I think it would be very cool if I now drew a connection between acting and story-telling, just to make this thought come full circle. Um, acting is a way of communicating a story, though not a real-life one. There we go, that was quick.

I've told quite a few people they can read my novel and I so hope I communicate what I mean to with it! This is not to ask for affirmation but simply to express what I'm thinking. There are just a lot of things I don't know how to do in writing, I've found myself thinking to the characters of Till We Have Faces and the writing style of A Separate Peace and the imagery of George MacDonald's fantasies because I want to know how they did it so well.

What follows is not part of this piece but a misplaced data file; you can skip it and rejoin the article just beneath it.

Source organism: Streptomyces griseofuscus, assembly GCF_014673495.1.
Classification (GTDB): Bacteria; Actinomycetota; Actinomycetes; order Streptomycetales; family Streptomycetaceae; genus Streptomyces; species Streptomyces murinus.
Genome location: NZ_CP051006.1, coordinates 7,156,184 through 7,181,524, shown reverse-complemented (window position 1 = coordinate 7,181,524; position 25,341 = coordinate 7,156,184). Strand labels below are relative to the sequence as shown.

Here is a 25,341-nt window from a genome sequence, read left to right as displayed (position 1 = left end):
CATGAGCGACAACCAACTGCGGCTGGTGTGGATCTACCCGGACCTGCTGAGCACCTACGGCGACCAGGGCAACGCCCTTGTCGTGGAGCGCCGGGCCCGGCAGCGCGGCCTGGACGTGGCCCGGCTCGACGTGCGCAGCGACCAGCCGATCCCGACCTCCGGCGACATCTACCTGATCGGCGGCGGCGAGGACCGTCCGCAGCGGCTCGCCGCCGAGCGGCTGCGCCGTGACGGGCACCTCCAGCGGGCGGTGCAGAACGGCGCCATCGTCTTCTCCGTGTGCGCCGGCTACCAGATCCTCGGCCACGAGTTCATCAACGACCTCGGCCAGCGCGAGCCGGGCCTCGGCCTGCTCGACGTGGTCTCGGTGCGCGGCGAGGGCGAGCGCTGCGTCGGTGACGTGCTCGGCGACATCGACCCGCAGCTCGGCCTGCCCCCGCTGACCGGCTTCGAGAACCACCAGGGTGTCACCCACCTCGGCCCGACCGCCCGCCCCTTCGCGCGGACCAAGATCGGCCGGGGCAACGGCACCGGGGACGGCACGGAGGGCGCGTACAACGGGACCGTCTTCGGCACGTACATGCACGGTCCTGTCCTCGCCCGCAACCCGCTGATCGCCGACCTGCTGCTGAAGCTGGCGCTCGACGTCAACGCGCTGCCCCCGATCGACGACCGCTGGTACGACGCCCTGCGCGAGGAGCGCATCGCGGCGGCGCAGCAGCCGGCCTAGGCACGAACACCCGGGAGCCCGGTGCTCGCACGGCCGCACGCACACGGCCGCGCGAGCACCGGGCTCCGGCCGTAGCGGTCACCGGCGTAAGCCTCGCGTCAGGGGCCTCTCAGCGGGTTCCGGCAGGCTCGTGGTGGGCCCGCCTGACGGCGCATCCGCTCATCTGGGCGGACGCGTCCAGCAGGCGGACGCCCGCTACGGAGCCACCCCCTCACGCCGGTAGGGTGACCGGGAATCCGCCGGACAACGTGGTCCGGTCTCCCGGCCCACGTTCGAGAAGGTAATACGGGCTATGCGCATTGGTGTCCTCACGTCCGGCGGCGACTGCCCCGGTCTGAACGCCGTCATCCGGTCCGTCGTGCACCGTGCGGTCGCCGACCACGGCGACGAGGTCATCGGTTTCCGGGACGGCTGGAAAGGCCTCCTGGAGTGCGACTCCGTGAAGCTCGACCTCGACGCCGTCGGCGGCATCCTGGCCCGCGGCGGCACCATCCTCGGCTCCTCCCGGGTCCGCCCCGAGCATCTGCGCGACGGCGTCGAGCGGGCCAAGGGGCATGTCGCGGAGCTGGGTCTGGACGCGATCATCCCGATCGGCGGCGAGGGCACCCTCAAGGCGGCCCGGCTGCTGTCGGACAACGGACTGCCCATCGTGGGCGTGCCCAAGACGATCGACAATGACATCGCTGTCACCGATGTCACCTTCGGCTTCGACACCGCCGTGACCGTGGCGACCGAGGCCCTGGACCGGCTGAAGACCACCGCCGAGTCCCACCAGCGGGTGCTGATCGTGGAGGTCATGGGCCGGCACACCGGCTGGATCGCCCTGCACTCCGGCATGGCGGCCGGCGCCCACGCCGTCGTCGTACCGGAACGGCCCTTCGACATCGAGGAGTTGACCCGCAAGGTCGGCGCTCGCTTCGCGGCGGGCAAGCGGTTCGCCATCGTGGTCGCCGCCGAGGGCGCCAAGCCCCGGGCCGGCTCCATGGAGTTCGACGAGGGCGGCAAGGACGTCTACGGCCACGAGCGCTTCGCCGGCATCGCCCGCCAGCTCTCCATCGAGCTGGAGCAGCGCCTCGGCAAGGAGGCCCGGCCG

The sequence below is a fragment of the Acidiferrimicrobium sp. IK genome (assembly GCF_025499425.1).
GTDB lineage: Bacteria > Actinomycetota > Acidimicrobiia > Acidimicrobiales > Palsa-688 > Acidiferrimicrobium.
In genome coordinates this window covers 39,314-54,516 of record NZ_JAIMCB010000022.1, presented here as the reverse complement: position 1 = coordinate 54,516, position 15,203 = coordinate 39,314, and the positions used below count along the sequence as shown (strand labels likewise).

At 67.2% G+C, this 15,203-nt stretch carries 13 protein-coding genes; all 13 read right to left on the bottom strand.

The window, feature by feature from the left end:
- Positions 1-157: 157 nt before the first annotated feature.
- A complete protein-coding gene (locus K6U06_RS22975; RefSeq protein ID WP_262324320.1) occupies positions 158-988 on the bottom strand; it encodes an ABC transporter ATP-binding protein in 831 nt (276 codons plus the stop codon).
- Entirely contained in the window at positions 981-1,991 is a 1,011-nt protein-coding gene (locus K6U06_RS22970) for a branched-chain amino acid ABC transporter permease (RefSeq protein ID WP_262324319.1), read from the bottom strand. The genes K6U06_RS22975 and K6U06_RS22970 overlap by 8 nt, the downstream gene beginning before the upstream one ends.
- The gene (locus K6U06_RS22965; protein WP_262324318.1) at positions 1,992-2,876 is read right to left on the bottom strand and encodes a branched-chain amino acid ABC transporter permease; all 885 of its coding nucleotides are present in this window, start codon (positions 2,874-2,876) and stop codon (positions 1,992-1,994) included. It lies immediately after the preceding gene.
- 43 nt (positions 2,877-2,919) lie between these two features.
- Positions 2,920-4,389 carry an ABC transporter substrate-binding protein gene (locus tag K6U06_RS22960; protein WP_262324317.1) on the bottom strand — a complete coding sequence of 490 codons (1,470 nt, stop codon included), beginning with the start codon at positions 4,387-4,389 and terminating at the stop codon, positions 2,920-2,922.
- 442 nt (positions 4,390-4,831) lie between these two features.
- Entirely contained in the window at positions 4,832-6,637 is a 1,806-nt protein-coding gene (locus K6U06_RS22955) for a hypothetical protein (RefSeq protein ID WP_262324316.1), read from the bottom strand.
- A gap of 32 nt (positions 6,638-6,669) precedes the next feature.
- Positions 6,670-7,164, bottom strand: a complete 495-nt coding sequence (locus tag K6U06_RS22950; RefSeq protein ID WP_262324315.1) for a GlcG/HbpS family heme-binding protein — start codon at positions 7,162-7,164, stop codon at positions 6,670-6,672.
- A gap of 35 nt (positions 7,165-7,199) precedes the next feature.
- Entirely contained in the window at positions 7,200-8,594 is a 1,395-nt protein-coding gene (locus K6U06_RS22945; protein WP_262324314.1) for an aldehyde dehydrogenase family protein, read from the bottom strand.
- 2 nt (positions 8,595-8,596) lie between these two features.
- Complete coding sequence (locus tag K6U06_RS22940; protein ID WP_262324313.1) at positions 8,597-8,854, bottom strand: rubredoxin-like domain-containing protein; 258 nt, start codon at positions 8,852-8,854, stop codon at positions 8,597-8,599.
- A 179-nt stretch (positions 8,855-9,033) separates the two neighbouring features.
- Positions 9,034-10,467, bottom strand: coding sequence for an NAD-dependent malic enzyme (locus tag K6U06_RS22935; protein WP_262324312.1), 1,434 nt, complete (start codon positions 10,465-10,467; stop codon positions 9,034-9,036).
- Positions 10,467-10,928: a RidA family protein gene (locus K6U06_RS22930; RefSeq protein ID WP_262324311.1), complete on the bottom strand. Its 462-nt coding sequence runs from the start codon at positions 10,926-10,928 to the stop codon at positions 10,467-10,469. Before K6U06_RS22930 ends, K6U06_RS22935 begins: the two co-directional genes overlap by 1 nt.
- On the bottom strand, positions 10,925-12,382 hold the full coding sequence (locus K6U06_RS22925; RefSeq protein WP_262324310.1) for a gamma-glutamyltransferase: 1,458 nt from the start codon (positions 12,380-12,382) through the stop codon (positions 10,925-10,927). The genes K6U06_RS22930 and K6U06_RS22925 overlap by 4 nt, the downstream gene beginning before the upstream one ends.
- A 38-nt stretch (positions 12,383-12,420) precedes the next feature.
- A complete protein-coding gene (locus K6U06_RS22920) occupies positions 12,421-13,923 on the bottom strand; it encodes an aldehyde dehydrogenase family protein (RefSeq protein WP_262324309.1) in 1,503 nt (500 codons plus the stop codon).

Today in Psychology class we talked about how people learn things, and according to Behaviorism (which isn't completely right, but this is the jumping off point for the thought) learning is a fairly permanent change in behavior. Apparently, when someone receives reinforcement for certain behavior, that behavior will be increased, even when the reinforcement is only occasional. Dragging out the interval between reinforcements steadily increases someone's (okay, the example was a pigeon pecking a button) tendency to continue the behavior. Eventually the pigeon will reach a point of "functional autonomy" where they subconsciously think, hey, I like this! I peck the little button not because I get rewarded every 5,000 times (no joke) but because I actually enjoy doing it for it's own sake. Long story short: we work best when we like what we do.

I like doing what I do, mostly. And I try to always do what is the right thing to do at that time, which means trust and patience and stopping things to write poems.

It's kind of relieving to write freely like this.